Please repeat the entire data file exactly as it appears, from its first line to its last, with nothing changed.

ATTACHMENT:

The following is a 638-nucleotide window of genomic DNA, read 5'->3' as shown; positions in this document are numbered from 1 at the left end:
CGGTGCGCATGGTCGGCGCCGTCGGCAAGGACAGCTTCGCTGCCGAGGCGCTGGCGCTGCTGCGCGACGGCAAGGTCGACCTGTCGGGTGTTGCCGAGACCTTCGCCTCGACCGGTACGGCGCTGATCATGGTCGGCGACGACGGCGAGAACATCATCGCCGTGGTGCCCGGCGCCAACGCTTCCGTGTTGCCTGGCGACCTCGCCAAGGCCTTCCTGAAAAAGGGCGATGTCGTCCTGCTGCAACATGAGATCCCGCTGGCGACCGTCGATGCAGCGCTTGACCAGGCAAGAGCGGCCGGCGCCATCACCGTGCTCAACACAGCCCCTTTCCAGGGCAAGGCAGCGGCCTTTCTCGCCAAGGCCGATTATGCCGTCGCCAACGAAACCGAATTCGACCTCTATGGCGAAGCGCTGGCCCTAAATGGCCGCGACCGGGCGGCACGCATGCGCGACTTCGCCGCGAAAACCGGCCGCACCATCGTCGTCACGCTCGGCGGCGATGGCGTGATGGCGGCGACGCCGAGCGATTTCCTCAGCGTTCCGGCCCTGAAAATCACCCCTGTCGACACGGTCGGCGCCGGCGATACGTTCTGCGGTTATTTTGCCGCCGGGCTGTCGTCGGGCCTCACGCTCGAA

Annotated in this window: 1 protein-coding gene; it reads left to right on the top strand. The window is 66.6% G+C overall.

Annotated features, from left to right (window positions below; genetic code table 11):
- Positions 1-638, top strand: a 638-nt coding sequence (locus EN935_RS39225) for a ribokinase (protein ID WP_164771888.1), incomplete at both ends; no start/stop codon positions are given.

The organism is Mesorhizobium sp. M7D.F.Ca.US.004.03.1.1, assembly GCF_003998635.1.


The following is a 638-nucleotide window of genomic DNA, read 5'->3' as shown; positions in this document are numbered from 1 at the left end:
CGGTGCGCATGGTCGGCGCCGTCGGCAAGGACAGCTTCGCTGCCGAGGCGCTGGCGCTGCTGCGCGACGGCAAGGTCGACCTGTCGGGTGTTGCCGAGACCTTCGCCTCGACCGGTACGGCGCTGATCATGGTCGGCGACGACGGCGAGAACATCATCGCCGTGGTGCCCGGCGCCAACGCTTCCGTGTTGCCTGGCGACCTCGCCAAGGCCTTCCTGAAAAAGGGCGATGTCGTCCTGCTGCAACATGAGATCCCGCTGGCGACCGTCGATGCAGCGCTTGACCAGGCAAGAGCGGCCGGCGCCATCACCGTGCTCAACACAGCCCCTTTCCAGGGCAAGGCAGCGGCCTTTCTCGCCAAGGCCGATTATGCCGTCGCCAACGAAACCGAATTCGACCTCTATGGCGAAGCGCTGGCCCTAAATGGCCGCGACCGGGCGGCACGCATGCGCGACTTCGCCGCGAAAACCGGCCGCACCATCGTCGTCACGCTCGGCGGCGATGGCGTGATGGCGGCGACGCCGAGCGATTTCCTCAGCGTTCCGGCCCTGAAAATCACCCCTGTCGACACGGTCGGCGCCGGCGATACGTTCTGCGGTTATTTTGCCGCCGGGCTGTCGTCGGGCCTCACGCTCGAA

Annotated in this window: 1 protein-coding gene; it reads left to right on the top strand. The window is 66.6% G+C overall.

Annotated features, from left to right (window positions below; genetic code table 11):
- Positions 1-638, top strand: a 638-nt coding sequence (locus EN935_RS39225) for a ribokinase (protein ID WP_164771888.1), incomplete at both ends; no start/stop codon positions are given.

The organism is Mesorhizobium sp. M7D.F.Ca.US.004.03.1.1, assembly GCF_003998635.1.